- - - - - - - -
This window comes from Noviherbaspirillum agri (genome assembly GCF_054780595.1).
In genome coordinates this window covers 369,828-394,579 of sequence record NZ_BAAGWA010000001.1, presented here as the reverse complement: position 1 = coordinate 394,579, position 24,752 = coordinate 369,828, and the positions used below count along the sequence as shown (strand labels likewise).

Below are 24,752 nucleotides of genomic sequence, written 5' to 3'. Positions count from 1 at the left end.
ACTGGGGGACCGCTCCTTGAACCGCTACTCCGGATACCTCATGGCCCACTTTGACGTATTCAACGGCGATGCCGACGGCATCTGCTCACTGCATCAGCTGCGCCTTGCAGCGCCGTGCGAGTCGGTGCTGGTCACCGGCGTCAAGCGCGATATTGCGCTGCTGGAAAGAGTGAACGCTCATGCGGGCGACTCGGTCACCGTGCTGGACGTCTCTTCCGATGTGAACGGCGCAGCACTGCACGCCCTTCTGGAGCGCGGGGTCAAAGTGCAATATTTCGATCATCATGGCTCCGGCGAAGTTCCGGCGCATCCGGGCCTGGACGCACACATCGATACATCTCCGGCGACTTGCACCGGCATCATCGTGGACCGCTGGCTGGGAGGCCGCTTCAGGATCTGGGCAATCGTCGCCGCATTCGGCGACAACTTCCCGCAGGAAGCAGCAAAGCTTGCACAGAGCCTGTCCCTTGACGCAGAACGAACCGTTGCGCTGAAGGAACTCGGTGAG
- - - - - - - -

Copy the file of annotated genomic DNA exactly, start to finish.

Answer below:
This window comes from Noviherbaspirillum agri (genome assembly GCF_054780595.1).
In genome coordinates this window covers 369,828-394,579 of sequence record NZ_BAAGWA010000001.1, presented here as the reverse complement: position 1 = coordinate 394,579, position 24,752 = coordinate 369,828, and the positions used below count along the sequence as shown (strand labels likewise).

Below are 24,752 nucleotides of genomic sequence, written 5' to 3'. Positions count from 1 at the left end.
ACTGGGGGACCGCTCCTTGAACCGCTACTCCGGATACCTCATGGCCCACTTTGACGTATTCAACGGCGATGCCGACGGCATCTGCTCACTGCATCAGCTGCGCCTTGCAGCGCCGTGCGAGTCGGTGCTGGTCACCGGCGTCAAGCGCGATATTGCGCTGCTGGAAAGAGTGAACGCTCATGCGGGCGACTCGGTCACCGTGCTGGACGTCTCTTCCGATGTGAACGGCGCAGCACTGCACGCCCTTCTGGAGCGCGGGGTCAAAGTGCAATATTTCGATCATCATGGCTCCGGCGAAGTTCCGGCGCATCCGGGCCTGGACGCACACATCGATACATCTCCGGCGACTTGCACCGGCATCATCGTGGACCGCTGGCTGGGAGGCCGCTTCAGGATCTGGGCAATCGTCGCCGCATTCGGCGACAACTTCCCGCAGGAAGCAGCAAAGCTTGCACAGAGCCTGTCCCTTGACGCAGAACGAACCGTTGCGCTGAAGGAACTCGGTGAG